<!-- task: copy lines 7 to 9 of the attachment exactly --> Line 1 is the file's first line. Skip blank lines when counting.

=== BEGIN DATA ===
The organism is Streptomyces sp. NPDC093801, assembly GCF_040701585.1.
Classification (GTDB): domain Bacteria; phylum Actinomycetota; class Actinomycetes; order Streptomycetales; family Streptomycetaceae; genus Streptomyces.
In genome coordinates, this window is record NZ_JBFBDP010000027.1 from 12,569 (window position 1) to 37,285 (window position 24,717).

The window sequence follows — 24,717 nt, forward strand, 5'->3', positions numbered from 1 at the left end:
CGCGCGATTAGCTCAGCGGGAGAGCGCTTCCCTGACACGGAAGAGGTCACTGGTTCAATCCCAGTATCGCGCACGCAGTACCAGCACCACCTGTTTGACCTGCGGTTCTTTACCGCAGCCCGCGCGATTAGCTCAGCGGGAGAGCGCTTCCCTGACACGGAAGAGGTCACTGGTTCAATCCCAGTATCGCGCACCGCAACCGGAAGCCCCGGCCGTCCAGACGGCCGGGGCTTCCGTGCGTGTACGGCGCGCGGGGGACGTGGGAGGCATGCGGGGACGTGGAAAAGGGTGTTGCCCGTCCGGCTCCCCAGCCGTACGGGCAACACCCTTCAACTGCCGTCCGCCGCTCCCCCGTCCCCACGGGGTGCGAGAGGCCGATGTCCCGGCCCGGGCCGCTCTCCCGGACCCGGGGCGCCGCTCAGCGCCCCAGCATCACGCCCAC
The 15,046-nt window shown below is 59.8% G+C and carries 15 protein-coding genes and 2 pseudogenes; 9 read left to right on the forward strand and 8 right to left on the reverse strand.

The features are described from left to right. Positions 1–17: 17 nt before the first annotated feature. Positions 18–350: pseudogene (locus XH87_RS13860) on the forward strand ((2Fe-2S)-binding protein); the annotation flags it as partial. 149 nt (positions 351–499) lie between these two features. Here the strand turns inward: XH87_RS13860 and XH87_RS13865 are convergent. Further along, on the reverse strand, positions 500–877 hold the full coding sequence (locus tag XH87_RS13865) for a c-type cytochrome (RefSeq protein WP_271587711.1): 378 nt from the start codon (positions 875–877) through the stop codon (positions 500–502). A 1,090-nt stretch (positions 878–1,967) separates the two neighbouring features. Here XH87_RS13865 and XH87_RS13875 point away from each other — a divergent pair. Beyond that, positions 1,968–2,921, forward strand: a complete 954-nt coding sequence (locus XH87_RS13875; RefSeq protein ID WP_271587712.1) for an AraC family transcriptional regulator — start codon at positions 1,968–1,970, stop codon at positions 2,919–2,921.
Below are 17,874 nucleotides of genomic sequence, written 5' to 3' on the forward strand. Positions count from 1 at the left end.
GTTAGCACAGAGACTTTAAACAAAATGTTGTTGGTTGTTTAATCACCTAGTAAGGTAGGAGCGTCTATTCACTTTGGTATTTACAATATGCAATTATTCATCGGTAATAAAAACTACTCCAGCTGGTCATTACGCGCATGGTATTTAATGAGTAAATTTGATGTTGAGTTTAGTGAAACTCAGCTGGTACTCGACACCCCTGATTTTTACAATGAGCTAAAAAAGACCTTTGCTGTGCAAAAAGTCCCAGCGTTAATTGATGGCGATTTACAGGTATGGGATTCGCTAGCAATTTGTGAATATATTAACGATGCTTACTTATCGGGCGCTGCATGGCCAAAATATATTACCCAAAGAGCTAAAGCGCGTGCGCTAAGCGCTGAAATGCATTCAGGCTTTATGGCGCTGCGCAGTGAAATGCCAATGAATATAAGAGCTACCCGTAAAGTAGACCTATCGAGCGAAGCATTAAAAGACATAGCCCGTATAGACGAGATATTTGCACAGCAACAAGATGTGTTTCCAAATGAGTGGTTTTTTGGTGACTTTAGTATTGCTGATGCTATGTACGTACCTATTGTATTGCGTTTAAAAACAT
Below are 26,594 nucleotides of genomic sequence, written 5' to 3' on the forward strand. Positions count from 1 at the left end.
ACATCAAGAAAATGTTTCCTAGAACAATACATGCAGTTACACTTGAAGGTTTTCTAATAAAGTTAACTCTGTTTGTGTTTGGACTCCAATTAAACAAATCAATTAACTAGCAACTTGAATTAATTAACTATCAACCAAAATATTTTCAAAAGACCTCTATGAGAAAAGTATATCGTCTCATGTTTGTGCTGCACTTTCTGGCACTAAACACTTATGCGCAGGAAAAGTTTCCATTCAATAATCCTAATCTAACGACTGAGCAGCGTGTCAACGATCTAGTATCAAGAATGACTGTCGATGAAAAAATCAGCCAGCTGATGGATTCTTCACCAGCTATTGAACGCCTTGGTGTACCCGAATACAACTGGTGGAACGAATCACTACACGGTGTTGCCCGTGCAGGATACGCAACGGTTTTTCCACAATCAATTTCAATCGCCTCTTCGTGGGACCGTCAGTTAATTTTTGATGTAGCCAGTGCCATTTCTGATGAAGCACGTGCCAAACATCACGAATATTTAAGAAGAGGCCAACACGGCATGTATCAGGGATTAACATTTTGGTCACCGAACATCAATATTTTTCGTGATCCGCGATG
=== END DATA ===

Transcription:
The features are described from left to right. Positions 1–17: 17 nt before the first annotated feature. Positions 18–350: pseudogene (locus XH87_RS13860) on the forward strand ((2Fe-2S)-binding protein); the annotation flags it as partial. 149 nt (positions 351–499) lie between these two features. Here the strand turns inward: XH87_RS13860 and XH87_RS13865 are convergent. Further along, on the reverse strand, positions 500–877 hold the full coding sequence (locus tag XH87_RS13865) for a c-type cytochrome (RefSeq protein WP_271587711.1): 378 nt from the start codon (positions 875–877) through the stop codon (positions 500–502). A 1,090-nt stretch (positions 878–1,967) separates the two neighbouring features. Here XH87_RS13865 and XH87_RS13875 point away from each other — a divergent pair. Beyond that, positions 1,968–2,921, forward strand: a complete 954-nt coding sequence (locus XH87_RS13875; RefSeq protein ID WP_271587712.1) for an AraC family transcriptional regulator — start codon at positions 1,968–1,970, stop codon at positions 2,919–2,921.
Below are 17,874 nucleotides of genomic sequence, written 5' to 3' on the forward strand. Positions count from 1 at the left end.
GTTAGCACAGAGACTTTAAACAAAATGTTGTTGGTTGTTTAATCACCTAGTAAGGTAGGAGCGTCTATTCACTTTGGTATTTACAATATGCAATTATTCATCGGTAATAAAAACTACTCCAGCTGGTCATTACGCGCATGGTATTTAATGAGTAAATTTGATGTTGAGTTTAGTGAAACTCAGCTGGTACTCGACACCCCTGATTTTTACAATGAGCTAAAAAAGACCTTTGCTGTGCAAAAAGTCCCAGCGTTAATTGATGGCGATTTACAGGTATGGGATTCGCTAGCAATTTGTGAATATATTAACGATGCTTACTTATCGGGCGCTGCATGGCCAAAATATATTACCCAAAGAGCTAAAGCGCGTGCGCTAAGCGCTGAAATGCATTCAGGCTTTATGGCGCTGCGCAGTGAAATGCCAATGAATATAAGAGCTACCCGTAAAGTAGACCTATCGAGCGAAGCATTAAAAGACATAGCCCGTATAGACGAGATATTTGCACAGCAACAAGATGTGTTTCCAAATGAGTGGTTTTTTGGTGACTTTAGTATTGCTGATGCTATGTACGTACCTATTGTATTGCGTTTAAAAACAT